The terms ‘closet-tracking’ and ‘index-hugging’ seem to have worked their way into the everyday vocabulary of anyone remotely connected to the investment industry.
The debate over whether some funds are masquerading as actively managed when they are actually passive index trackers has been rumbling for some time, but has really come to the fore since the European Securities and Markets Authority’s (ESMA) shocking revelation earlier this year that between 5 and 15 per cent of European funds are potentially misleading investors.
This is bad news for consumer confidence in the industry. There will always be a demand for actively managed funds, index trackers and funds that combine elements of both. However, all funds should say what they do on the tin, and they should then do what they say on the tin. With increased scrutiny from regulators and investors, and competition in the sector ratcheting up, ‘closet’ trackers will not be around for much longer. In fact, closet anything just will not make the cut in the new era of investment management.
Investors are in large part the real driving force for change. Like everyone else, while interest rates remain very low, people are both looking for their money to work harder and watching the pennies. This is putting greater pressure on managers and advisers to work harder for their fees.
Being able to explain clearly the value of an investment product is an impossible task for advisers if fund managers are not transparent, for example if the product is a closet tracker. But, if advisers consistently ask the right questions, and educate investors to do the same, that alone would go a long way towards clearing out the closet.
The regulators are also playing their part. The Financial Conduct Authority and other national European regulators have all notched up their scrutiny of the investment management sector over the past few years and it looks set to continue, as this year’s Evolving Regulatory Landscape report will illustrate.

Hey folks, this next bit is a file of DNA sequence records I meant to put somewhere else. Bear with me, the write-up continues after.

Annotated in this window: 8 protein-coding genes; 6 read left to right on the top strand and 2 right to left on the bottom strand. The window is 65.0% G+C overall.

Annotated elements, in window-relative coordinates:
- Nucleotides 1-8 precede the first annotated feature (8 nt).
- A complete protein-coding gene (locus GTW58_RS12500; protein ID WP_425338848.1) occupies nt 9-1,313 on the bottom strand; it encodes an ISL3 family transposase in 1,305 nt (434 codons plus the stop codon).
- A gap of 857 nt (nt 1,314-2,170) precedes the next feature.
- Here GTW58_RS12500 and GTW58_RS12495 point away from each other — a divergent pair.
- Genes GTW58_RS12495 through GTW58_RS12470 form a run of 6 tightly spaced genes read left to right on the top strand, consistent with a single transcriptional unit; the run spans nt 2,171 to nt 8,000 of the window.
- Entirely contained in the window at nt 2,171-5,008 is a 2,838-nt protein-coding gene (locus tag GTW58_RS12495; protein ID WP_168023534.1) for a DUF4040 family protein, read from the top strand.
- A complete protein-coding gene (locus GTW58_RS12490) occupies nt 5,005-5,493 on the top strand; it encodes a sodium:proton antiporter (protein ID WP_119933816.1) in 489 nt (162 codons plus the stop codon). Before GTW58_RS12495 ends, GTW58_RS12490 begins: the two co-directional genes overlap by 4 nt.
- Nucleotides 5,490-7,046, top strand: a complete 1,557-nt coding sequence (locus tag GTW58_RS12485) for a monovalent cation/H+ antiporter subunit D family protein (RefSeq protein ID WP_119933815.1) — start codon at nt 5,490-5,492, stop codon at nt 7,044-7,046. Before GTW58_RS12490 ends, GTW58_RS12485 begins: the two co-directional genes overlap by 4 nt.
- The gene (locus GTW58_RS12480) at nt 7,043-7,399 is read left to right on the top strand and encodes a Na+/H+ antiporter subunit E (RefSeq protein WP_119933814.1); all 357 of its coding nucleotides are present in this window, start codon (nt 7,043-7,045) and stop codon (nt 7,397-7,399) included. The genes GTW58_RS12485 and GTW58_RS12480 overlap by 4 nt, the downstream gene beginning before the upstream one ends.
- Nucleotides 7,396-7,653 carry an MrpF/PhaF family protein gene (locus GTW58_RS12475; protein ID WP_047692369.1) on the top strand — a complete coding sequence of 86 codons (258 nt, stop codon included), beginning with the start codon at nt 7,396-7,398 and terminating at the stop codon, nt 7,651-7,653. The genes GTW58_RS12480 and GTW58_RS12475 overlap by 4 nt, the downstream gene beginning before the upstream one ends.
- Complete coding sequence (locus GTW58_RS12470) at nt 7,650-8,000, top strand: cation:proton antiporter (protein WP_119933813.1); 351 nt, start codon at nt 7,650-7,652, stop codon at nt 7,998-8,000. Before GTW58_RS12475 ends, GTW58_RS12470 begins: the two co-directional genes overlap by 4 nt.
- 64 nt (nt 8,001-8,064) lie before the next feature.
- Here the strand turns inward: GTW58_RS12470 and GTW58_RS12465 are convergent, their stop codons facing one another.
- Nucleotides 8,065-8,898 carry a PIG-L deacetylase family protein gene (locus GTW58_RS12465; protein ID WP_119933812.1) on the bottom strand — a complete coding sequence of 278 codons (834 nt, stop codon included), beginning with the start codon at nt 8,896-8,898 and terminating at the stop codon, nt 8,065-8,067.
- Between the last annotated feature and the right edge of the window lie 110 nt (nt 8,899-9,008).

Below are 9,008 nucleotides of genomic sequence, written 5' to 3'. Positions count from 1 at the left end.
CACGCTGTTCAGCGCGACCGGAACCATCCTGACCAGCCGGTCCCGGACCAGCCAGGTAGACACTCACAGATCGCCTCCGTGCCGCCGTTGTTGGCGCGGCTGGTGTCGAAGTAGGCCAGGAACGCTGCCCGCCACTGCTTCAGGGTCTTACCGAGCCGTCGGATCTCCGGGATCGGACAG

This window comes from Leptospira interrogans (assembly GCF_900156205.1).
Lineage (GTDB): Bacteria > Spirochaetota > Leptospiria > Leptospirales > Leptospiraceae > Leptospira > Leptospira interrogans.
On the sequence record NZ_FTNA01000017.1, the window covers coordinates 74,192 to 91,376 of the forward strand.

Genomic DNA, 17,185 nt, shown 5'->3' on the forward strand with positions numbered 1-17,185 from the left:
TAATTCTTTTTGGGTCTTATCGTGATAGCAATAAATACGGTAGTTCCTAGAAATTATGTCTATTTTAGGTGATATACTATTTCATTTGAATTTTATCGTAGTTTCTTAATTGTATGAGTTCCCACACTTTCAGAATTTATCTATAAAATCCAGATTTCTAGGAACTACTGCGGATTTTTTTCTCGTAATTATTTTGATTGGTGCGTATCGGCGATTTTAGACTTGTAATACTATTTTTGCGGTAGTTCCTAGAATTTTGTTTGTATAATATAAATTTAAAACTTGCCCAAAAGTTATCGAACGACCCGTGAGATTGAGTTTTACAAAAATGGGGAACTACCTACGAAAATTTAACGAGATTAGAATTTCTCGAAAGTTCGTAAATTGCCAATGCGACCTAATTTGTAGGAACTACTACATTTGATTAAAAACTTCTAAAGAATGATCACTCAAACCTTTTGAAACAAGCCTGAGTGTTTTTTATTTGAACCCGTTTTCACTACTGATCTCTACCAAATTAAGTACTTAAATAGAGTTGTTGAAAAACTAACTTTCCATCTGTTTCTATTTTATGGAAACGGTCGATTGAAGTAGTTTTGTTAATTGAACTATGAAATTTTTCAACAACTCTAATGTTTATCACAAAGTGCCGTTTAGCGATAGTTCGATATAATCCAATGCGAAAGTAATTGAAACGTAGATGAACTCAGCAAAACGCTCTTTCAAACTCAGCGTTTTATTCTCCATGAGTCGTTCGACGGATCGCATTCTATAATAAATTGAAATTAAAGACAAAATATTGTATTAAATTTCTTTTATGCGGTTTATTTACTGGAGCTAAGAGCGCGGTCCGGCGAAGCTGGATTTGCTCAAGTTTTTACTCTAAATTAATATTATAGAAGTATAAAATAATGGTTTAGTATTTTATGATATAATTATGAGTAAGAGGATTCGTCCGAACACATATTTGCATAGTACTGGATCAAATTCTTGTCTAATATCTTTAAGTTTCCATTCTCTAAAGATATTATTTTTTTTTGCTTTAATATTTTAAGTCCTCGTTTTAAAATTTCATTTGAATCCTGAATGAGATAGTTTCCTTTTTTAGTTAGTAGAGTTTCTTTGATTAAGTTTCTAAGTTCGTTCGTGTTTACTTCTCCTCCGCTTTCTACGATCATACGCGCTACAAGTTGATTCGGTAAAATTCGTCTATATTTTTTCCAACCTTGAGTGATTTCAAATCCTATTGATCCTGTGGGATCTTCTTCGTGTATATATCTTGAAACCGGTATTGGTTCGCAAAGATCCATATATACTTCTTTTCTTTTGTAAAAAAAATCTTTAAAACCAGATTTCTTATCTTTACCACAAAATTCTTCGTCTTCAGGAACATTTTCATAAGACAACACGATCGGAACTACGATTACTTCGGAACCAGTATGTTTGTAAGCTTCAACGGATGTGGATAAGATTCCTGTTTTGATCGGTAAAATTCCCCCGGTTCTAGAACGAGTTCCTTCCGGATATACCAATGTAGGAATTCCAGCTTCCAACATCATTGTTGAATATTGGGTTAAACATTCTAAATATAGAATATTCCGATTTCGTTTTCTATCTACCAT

The banks were asked tough questions and given firm treatment on their attitudes and practices towards treating customers fairly. It looks like it is now the turn of the investment management sector to feel the same heat. The sector needs to brace itself for a level of regulatory scrutiny it has never before been subject to. We have already seen action taken on inappropriate product descriptions, and that is just the start.
Fund managers will increasingly need to demonstrate that they design, price and market products that are genuinely built around the end-investors’ needs. Advisers and other distributors will not escape scrutiny, and should see it as their role to help facilitate this process. Index-tracking products describing themselves as actively managed and charging commensurate fees do not fit that description.
The final driving force for change is competitive pressure. The whole financial services sector is changing, some aspects quicker than others. But in 10 years’ time we will see a very different landscape to the one we have today. I expect there will be companies and apps that we have not yet anticipated, but even without those, investment is no longer the cosy club it may once have been. Alternative methods of investing, such as DIY platform services, peer-to-peer lending and crowdfunding all give investors the option to research, select and invest in a multitude of assets and in a variety of ways.